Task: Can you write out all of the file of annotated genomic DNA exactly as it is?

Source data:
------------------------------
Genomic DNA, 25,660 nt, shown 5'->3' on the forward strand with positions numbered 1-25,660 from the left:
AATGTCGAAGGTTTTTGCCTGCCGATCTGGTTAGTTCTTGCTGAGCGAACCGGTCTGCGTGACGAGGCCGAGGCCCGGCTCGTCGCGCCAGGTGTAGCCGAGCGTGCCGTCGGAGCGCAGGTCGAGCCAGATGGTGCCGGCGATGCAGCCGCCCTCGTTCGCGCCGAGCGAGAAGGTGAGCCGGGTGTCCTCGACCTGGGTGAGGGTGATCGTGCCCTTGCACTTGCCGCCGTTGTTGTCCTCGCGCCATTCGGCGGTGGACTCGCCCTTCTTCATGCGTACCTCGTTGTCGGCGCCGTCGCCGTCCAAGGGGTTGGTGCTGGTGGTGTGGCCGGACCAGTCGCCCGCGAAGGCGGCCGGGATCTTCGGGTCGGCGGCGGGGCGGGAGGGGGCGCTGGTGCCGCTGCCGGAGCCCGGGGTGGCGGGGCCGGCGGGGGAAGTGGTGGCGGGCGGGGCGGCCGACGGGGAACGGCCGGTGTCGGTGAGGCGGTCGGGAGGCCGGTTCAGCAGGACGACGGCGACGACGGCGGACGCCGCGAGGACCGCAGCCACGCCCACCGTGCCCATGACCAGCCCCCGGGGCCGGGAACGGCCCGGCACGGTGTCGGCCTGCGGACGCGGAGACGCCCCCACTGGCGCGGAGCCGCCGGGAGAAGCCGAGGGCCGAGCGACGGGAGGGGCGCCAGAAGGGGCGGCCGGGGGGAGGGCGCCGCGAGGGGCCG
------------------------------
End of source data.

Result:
Genomic DNA, 25,660 nt, shown 5'->3' on the forward strand with positions numbered 1-25,660 from the left:
AATGTCGAAGGTTTTTGCCTGCCGATCTGGTTAGTTCTTGCTGAGCGAACCGGTCTGCGTGACGAGGCCGAGGCCCGGCTCGTCGCGCCAGGTGTAGCCGAGCGTGCCGTCGGAGCGCAGGTCGAGCCAGATGGTGCCGGCGATGCAGCCGCCCTCGTTCGCGCCGAGCGAGAAGGTGAGCCGGGTGTCCTCGACCTGGGTGAGGGTGATCGTGCCCTTGCACTTGCCGCCGTTGTTGTCCTCGCGCCATTCGGCGGTGGACTCGCCCTTCTTCATGCGTACCTCGTTGTCGGCGCCGTCGCCGTCCAAGGGGTTGGTGCTGGTGGTGTGGCCGGACCAGTCGCCCGCGAAGGCGGCCGGGATCTTCGGGTCGGCGGCGGGGCGGGAGGGGGCGCTGGTGCCGCTGCCGGAGCCCGGGGTGGCGGGGCCGGCGGGGGAAGTGGTGGCGGGCGGGGCGGCCGACGGGGAACGGCCGGTGTCGGTGAGGCGGTCGGGAGGCCGGTTCAGCAGGACGACGGCGACGACGGCGGACGCCGCGAGGACCGCAGCCACGCCCACCGTGCCCATGACCAGCCCCCGGGGCCGGGAACGGCCCGGCACGGTGTCGGCCTGCGGACGCGGAGACGCCCCCACTGGCGCGGAGCCGCCGGGAGAAGCCGAGGGCCGAGCGACGGGAGGGGCGCCAGAAGGGGCGGCCGGGGGGAGGGCGCCGCGAGGGGCCG